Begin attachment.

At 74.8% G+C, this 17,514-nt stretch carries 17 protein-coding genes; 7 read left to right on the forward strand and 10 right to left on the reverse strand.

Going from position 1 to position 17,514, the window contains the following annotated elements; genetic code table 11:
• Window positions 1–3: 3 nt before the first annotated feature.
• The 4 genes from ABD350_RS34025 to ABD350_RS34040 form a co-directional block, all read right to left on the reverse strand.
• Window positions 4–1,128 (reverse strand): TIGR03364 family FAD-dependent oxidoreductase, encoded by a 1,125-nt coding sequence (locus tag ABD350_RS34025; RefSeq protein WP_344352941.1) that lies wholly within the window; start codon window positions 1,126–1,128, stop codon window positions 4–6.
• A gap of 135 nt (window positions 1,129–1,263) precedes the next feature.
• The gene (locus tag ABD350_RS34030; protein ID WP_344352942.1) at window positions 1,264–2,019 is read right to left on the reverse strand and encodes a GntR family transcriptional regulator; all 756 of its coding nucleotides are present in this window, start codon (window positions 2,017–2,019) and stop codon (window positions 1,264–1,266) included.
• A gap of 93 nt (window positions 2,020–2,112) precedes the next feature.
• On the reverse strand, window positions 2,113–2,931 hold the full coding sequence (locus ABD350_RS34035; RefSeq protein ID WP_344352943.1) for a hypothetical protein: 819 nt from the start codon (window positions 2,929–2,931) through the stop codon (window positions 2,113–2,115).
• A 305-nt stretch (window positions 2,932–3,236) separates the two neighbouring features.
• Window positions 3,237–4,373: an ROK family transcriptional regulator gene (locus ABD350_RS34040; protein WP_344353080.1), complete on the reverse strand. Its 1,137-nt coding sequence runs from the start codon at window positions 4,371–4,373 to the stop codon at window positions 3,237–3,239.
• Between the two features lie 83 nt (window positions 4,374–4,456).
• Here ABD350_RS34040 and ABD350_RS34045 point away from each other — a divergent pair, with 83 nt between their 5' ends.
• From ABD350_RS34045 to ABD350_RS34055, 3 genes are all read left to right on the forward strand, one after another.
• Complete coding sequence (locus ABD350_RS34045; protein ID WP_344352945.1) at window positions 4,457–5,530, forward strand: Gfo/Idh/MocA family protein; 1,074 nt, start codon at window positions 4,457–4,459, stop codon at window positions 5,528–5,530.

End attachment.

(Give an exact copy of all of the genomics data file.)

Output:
At 74.8% G+C, this 17,514-nt stretch carries 17 protein-coding genes; 7 read left to right on the forward strand and 10 right to left on the reverse strand.

Going from position 1 to position 17,514, the window contains the following annotated elements; genetic code table 11:
• Window positions 1–3: 3 nt before the first annotated feature.
• The 4 genes from ABD350_RS34025 to ABD350_RS34040 form a co-directional block, all read right to left on the reverse strand.
• Window positions 4–1,128 (reverse strand): TIGR03364 family FAD-dependent oxidoreductase, encoded by a 1,125-nt coding sequence (locus tag ABD350_RS34025; RefSeq protein WP_344352941.1) that lies wholly within the window; start codon window positions 1,126–1,128, stop codon window positions 4–6.
• A gap of 135 nt (window positions 1,129–1,263) precedes the next feature.
• The gene (locus tag ABD350_RS34030; protein ID WP_344352942.1) at window positions 1,264–2,019 is read right to left on the reverse strand and encodes a GntR family transcriptional regulator; all 756 of its coding nucleotides are present in this window, start codon (window positions 2,017–2,019) and stop codon (window positions 1,264–1,266) included.
• A gap of 93 nt (window positions 2,020–2,112) precedes the next feature.
• On the reverse strand, window positions 2,113–2,931 hold the full coding sequence (locus ABD350_RS34035; RefSeq protein ID WP_344352943.1) for a hypothetical protein: 819 nt from the start codon (window positions 2,929–2,931) through the stop codon (window positions 2,113–2,115).
• A 305-nt stretch (window positions 2,932–3,236) separates the two neighbouring features.
• Window positions 3,237–4,373: an ROK family transcriptional regulator gene (locus ABD350_RS34040; protein WP_344353080.1), complete on the reverse strand. Its 1,137-nt coding sequence runs from the start codon at window positions 4,371–4,373 to the stop codon at window positions 3,237–3,239.
• Between the two features lie 83 nt (window positions 4,374–4,456).
• Here ABD350_RS34040 and ABD350_RS34045 point away from each other — a divergent pair, with 83 nt between their 5' ends.
• From ABD350_RS34045 to ABD350_RS34055, 3 genes are all read left to right on the forward strand, one after another.
• Complete coding sequence (locus ABD350_RS34045; protein ID WP_344352945.1) at window positions 4,457–5,530, forward strand: Gfo/Idh/MocA family protein; 1,074 nt, start codon at window positions 4,457–4,459, stop codon at window positions 5,528–5,530.